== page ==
Last year, I wasn’t very good about celebrating the Jewish holidays. Matzoh is hard to get here, and, having a seder alone doesn’t sound like much fun anyway, so there goes Passover. Realistically, I’m just not going to build a sukkah in my backyard, so Sukkot is out too. Compared with other Jewish holidays, though, Hanukkah was easy to celebrate in Rwanda. All you really need is candles, which are sold at every shop in the country. Of course, I didn’t bring a menorah with me, but melting candles onto a strip of cardboard works just as well, right?
I’ve told some members of my community that I’m Jewish. Most people simply understand that to mean I am a different type of Christian, a 7th Day Adventist, or even a Muslim. A few have a clearer understanding of what Judaism is, though, and I decided I would try to explain the story of Hanukkah to them.
For those who don’t know, Hanukkah is celebrated in commemoration of the reconsecration of the Temple in Israel around 200 BCE at the end of a war between the Israelites and the Syrians/Greeks, who were trying to prevent Jews from practicing their religion. After the Maccabees, the Jewish rebels, drove the Syrians from Jerusalem, they went to purify and rededicate the Temple (which had been temporarily used as a temple to Zeus or some such god by the Hellenized Syrians.) However, when arriving at the temple, they discovered a problem. There was only enough oil for the lamp that burned every night in the temple to burn for one night. It would take eight days to produce more oil. Through a miracle, the small vial of oil remaining continued to burn for eight nights, and that is why we light candles for the eight nights of Hanukkah, the “festival of lights.”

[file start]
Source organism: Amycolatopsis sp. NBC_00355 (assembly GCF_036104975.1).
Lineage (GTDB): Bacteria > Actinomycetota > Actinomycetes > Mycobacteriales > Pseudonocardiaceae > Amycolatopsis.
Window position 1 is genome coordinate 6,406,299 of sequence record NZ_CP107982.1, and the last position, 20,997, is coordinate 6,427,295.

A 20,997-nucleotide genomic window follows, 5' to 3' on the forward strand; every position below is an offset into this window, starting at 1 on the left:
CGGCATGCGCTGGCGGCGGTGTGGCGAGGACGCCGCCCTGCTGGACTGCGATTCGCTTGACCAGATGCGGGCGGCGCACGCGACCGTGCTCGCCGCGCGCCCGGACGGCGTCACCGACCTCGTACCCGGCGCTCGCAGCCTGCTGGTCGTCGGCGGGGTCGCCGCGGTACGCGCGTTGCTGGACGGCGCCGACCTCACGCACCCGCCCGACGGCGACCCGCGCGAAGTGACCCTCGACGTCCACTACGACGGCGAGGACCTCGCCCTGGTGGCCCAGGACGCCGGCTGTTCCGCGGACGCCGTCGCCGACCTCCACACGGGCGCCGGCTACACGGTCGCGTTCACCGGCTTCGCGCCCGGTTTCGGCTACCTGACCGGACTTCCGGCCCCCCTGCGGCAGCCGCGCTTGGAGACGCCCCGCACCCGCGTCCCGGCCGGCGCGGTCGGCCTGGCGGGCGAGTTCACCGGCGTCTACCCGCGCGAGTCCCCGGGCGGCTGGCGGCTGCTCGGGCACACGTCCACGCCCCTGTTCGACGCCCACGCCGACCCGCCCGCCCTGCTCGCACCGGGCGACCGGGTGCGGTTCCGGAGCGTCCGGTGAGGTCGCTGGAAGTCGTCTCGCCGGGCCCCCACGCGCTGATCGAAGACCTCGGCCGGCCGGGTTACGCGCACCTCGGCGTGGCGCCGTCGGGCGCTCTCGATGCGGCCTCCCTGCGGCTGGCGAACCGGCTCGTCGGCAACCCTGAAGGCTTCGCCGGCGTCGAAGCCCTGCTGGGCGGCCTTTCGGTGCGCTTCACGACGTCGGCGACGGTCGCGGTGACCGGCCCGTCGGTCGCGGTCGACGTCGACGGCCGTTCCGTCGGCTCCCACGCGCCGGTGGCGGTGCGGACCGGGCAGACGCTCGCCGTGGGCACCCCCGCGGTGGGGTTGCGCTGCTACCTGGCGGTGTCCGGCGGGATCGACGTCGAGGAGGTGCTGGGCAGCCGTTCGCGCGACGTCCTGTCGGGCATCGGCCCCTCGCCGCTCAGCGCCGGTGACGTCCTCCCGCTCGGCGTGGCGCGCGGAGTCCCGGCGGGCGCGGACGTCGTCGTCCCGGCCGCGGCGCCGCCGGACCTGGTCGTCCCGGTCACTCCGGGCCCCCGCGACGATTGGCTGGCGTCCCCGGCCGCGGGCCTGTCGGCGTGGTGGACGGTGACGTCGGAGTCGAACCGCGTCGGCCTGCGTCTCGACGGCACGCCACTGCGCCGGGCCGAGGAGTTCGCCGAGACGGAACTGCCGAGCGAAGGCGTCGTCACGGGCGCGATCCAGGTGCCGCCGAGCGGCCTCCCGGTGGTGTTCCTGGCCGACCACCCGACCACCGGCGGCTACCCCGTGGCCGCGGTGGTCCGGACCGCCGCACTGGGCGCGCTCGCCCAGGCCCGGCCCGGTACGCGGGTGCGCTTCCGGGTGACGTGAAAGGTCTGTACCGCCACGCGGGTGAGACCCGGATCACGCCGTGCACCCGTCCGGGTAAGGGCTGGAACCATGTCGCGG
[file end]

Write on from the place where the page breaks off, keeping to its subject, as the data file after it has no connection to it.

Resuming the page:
All the Rwandans who heard this story said that it was very good, and a good reason for a holiday- to celebrate our history. I had never really thought about Hanukkah that way before. It strikes me, though, that a fair number of Jewish holidays celebrate events from our history, particularly hardships that have been overcome by over the years. That is something you don’t necessarily see in the holidays of other religions. After some reflection, I found that this is probably one of the major reasons I continue to self-identify as a Jew, despite not being particularly religious. Although I may have never consciously realized it before, I value the connection my religion gives me to my heritage, to the past, and to something larger than myself.
Something I did not expect to find in Peace Corps that has actually ended up being a big part of my service is the consideration of religion, faith, and their place in my life and the lives of others. Through conversations about my religion, by attending church as a way to integrate into the community, and even in interactions with other Peace Corps Volunteers, I have had a lot of opportunities to really examine these things, and I promise at some point in the future I will try to write out these thoughts and post them here.